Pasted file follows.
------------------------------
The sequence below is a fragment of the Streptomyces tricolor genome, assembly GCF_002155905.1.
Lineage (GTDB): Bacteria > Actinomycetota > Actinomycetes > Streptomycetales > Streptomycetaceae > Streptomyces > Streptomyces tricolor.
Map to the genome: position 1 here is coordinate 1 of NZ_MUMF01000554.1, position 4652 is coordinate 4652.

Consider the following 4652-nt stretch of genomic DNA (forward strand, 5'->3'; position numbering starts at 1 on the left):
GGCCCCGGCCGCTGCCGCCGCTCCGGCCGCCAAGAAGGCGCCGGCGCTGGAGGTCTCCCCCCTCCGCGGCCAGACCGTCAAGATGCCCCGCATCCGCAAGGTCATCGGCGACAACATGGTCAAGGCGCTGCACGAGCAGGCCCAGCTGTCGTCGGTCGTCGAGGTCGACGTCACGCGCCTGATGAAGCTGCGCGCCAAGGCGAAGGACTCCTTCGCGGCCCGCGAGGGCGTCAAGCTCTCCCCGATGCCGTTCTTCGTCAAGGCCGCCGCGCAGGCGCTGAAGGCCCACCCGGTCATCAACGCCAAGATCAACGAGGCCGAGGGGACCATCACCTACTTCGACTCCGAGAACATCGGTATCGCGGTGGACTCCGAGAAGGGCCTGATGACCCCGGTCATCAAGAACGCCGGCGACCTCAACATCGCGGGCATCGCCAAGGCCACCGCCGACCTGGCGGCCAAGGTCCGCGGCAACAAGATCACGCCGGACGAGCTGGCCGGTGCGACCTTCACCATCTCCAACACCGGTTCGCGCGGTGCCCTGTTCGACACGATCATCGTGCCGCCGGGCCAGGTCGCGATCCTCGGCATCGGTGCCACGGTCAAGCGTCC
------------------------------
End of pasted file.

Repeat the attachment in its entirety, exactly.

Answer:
The sequence below is a fragment of the Streptomyces tricolor genome, assembly GCF_002155905.1.
Lineage (GTDB): Bacteria > Actinomycetota > Actinomycetes > Streptomycetales > Streptomycetaceae > Streptomyces > Streptomyces tricolor.
Map to the genome: position 1 here is coordinate 1 of NZ_MUMF01000554.1, position 4652 is coordinate 4652.

Consider the following 4652-nt stretch of genomic DNA (forward strand, 5'->3'; position numbering starts at 1 on the left):
GGCCCCGGCCGCTGCCGCCGCTCCGGCCGCCAAGAAGGCGCCGGCGCTGGAGGTCTCCCCCCTCCGCGGCCAGACCGTCAAGATGCCCCGCATCCGCAAGGTCATCGGCGACAACATGGTCAAGGCGCTGCACGAGCAGGCCCAGCTGTCGTCGGTCGTCGAGGTCGACGTCACGCGCCTGATGAAGCTGCGCGCCAAGGCGAAGGACTCCTTCGCGGCCCGCGAGGGCGTCAAGCTCTCCCCGATGCCGTTCTTCGTCAAGGCCGCCGCGCAGGCGCTGAAGGCCCACCCGGTCATCAACGCCAAGATCAACGAGGCCGAGGGGACCATCACCTACTTCGACTCCGAGAACATCGGTATCGCGGTGGACTCCGAGAAGGGCCTGATGACCCCGGTCATCAAGAACGCCGGCGACCTCAACATCGCGGGCATCGCCAAGGCCACCGCCGACCTGGCGGCCAAGGTCCGCGGCAACAAGATCACGCCGGACGAGCTGGCCGGTGCGACCTTCACCATCTCCAACACCGGTTCGCGCGGTGCCCTGTTCGACACGATCATCGTGCCGCCGGGCCAGGTCGCGATCCTCGGCATCGGTGCCACGGTCAAGCGTCC